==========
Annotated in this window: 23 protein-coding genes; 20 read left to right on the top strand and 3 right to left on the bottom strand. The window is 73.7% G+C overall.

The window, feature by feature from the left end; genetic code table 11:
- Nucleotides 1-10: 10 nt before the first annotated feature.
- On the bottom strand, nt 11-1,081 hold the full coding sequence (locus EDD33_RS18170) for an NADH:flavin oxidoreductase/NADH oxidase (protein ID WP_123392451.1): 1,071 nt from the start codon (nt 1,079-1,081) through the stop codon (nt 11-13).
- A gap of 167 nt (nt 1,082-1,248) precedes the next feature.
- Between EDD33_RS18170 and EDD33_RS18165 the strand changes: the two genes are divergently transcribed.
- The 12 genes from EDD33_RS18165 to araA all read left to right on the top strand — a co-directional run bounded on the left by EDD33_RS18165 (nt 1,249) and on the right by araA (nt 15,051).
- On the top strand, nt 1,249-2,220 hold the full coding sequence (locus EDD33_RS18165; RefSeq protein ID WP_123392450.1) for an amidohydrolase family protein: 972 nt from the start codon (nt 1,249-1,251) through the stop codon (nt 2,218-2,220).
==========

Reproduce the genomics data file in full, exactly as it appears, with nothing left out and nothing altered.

Annotated in this window: 23 protein-coding genes; 20 read left to right on the top strand and 3 right to left on the bottom strand. The window is 73.7% G+C overall.

The window, feature by feature from the left end; genetic code table 11:
- Nucleotides 1-10: 10 nt before the first annotated feature.
- On the bottom strand, nt 11-1,081 hold the full coding sequence (locus EDD33_RS18170) for an NADH:flavin oxidoreductase/NADH oxidase (protein ID WP_123392451.1): 1,071 nt from the start codon (nt 1,079-1,081) through the stop codon (nt 11-13).
- A gap of 167 nt (nt 1,082-1,248) precedes the next feature.
- Between EDD33_RS18170 and EDD33_RS18165 the strand changes: the two genes are divergently transcribed.
- The 12 genes from EDD33_RS18165 to araA all read left to right on the top strand — a co-directional run bounded on the left by EDD33_RS18165 (nt 1,249) and on the right by araA (nt 15,051).
- On the top strand, nt 1,249-2,220 hold the full coding sequence (locus EDD33_RS18165; RefSeq protein ID WP_123392450.1) for an amidohydrolase family protein: 972 nt from the start codon (nt 1,249-1,251) through the stop codon (nt 2,218-2,220).